One Book, One U
The One Book, One U program offers an opportunity for the UM community to explore issues of diversity and inclusion through the reading of a selected text. One Book, One U is designed to engage the entire university community in dialogue about the human experience. Each year, we work with various campus partners and co-sponsors to offer a schedule of events related to the book’s theme, including a signature event with the author, traditionally held in the spring semester. Free copies of the book are often made available at select events and will be advertised in the below schedule as details become available. We encourage instructors to use the text in their classrooms whenever possible and for all UM community members to take advantage of the opportunity to connect with classmates, friends, and instructors.
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  • Book Announcement

    Announcing the One Book One U selection for 2020-2021:
    Ijeoma Oluo’s So You Want to Talk About Race.

    As many of you know, the University of Miami has supported the One Book, One U program since 2017 when Professors Chantel Acevedo (English) and Osamudia James (Law) received a SEEDS grant to establish a common reading program.  The Office of Institutional Culture then became a strategic partner, citing the program’s alignment with the Quad Report for the Culture of Belonging and the program continued its mission of promoting discussions of diversity, equity, and inclusion.   

    As we approach the 2020-21 academic year, the UM community continues to feel the effects of our nation’s struggle with racial justice and our society’s general reluctance to address institutional racism, the concept of white privilege, and police brutality.  For people of color in particular, the societal wounds are profound and demand the attention of every member of our community.  As such, our selection committee, comprised of representatives from every school/college, the student body, and other key stakeholders, decided to reopen the selection process, seeking to amplify the voices of Black authors and to identify a text that directly addresses racial injustice.  After careful consideration, we are pleased to announce our next One Book, One U selection: So You Want to Talk About Race, by Ijeoma Oluo.  According to reviewer, Dave Zirin, “Oluo does more than deliver tough, blunt truths about the realities of racism, power and oppression. She also, in bracing fashion, offers a vision of hope; a message that through dialogue and struggle, we can emancipate ourselves from what she calls 'the nation's oldest pyramid scheme: white supremacy.'”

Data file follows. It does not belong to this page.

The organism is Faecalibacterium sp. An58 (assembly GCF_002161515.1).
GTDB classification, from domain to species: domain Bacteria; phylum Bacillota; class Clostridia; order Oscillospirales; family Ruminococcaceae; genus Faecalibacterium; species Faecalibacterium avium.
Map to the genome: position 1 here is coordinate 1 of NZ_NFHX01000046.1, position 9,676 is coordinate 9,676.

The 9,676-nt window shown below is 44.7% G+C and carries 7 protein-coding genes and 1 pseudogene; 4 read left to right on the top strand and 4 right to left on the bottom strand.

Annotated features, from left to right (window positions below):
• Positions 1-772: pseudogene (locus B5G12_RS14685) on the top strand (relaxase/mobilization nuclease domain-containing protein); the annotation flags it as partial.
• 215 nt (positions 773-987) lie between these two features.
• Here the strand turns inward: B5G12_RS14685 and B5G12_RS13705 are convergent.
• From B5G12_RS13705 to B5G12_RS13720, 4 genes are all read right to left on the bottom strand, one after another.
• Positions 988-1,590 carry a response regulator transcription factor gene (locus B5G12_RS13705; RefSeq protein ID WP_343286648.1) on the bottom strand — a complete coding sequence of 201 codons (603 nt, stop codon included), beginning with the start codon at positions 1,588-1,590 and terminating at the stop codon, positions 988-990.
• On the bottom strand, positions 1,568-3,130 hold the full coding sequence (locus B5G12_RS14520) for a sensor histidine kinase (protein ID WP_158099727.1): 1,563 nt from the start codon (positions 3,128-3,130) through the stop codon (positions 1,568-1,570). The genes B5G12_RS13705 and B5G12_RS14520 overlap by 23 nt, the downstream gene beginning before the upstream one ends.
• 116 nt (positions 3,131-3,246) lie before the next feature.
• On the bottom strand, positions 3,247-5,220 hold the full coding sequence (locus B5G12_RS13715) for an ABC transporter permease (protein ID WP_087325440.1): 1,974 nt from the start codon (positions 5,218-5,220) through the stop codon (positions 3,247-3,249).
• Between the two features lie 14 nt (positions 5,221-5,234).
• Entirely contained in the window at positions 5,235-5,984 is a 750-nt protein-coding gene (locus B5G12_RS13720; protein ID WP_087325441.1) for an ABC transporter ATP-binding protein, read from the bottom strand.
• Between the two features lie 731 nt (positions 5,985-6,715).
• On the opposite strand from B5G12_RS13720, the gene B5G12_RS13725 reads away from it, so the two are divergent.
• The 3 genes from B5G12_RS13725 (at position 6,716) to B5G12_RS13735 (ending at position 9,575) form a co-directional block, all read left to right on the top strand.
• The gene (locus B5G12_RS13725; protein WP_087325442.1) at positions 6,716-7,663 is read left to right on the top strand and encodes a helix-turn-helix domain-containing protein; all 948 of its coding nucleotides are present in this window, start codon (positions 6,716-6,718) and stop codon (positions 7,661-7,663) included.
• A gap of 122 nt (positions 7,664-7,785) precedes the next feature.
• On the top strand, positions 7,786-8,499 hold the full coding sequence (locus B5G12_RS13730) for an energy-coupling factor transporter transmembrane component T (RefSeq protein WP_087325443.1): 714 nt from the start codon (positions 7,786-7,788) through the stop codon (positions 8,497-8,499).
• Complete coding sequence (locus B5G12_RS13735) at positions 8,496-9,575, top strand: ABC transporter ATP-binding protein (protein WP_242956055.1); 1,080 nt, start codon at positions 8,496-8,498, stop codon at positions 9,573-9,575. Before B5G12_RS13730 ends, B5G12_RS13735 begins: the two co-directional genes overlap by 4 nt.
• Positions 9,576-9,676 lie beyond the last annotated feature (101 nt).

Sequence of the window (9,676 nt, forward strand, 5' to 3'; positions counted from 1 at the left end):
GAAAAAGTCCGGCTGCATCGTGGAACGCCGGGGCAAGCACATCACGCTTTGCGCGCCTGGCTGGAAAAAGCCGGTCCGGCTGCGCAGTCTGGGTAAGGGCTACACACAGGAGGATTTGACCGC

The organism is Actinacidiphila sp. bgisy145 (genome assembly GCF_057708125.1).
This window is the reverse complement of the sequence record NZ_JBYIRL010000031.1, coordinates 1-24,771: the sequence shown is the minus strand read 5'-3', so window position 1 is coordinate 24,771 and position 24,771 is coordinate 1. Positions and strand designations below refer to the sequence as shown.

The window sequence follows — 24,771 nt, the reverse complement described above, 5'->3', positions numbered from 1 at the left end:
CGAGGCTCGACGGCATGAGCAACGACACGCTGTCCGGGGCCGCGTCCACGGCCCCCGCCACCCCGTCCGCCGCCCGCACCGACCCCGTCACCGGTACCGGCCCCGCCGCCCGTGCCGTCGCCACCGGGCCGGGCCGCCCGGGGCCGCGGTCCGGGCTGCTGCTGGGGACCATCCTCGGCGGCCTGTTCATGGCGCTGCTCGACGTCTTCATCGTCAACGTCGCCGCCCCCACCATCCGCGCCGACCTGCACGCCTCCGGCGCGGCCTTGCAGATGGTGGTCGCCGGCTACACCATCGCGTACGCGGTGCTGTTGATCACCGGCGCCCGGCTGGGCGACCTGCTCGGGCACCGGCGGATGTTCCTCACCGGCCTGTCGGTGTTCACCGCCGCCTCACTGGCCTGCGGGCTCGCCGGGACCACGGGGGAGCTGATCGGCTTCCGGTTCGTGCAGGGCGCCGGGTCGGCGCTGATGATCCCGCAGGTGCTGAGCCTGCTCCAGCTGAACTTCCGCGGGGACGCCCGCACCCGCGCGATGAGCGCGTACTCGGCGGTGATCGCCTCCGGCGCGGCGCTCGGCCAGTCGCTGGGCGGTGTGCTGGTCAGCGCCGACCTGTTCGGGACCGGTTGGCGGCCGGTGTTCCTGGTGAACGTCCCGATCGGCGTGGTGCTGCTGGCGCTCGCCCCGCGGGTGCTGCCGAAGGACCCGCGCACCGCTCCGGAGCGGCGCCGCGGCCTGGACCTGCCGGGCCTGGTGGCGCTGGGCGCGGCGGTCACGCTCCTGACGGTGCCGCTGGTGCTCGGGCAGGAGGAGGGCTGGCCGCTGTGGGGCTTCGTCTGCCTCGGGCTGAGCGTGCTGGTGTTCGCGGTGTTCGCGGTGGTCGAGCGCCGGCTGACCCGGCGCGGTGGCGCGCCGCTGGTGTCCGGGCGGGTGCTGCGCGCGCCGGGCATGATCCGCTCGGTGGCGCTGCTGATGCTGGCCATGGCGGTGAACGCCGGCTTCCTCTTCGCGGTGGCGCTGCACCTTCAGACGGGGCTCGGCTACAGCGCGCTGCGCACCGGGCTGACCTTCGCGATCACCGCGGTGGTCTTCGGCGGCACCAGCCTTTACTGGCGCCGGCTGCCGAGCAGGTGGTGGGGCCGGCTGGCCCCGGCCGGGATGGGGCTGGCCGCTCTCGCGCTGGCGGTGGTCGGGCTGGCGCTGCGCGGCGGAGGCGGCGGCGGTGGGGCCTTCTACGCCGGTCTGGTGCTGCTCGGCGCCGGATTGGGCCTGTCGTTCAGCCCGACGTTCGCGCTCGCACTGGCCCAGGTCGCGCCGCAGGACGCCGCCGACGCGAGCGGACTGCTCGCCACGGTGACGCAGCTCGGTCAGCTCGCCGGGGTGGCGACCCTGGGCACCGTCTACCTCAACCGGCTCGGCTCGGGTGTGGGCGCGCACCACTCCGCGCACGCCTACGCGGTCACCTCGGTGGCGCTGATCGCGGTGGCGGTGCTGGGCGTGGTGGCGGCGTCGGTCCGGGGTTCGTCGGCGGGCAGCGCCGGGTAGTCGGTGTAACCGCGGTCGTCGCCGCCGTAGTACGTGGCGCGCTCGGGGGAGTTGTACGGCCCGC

Although the One Book, One U program has been focused on diversity, equity, and inclusion since its inception, this unique moment in history presents an opportunity to discuss racism in a very explicit way and we are privileged to offer the program as a university-wide platform for the important (and uncomfortable) conversations that must take place.  We are grateful for the support we’ve received from the Provost’s Office and from University of Miami Libraries, which will allow us to expand our programming and increase our presence.  As you may have seen in the President’s July 1st message, we are pleased to build on the strong foundation that our committee has constructed and contribute to the university’s efforts to pursue racial justice.  Examples of our increased measures include introducing the book to new students at Orientation, increasing the number of free copies available to students, offering a faculty reading group in the fall, and expanding our instructors’ guide for faculty interested in incorporating the text into their curricula.

    We look forward to reaffirming the One Book, One U program’s mission to attend to concerns of race, ethnicity, equity, and inclusion through various programming next year.  As in the past, we will send an invitation to units on campus to submit ideas for programming related to the book’s themes and we will provide updates on the program as they become available.   

  • Accessing the Book

    With generous support from University leadership, the One Book, One U program is pleased to offer access to free copies of the book. Hard copies were distributed at Orientation Check-In (August 9-11) and were available to new students at Richter Library on Friday August 14th. Both continuing students and new students may also complete this form to arrange pick-up or to request access to an eBook version. Priority access for new students ends on Monday, August 17th.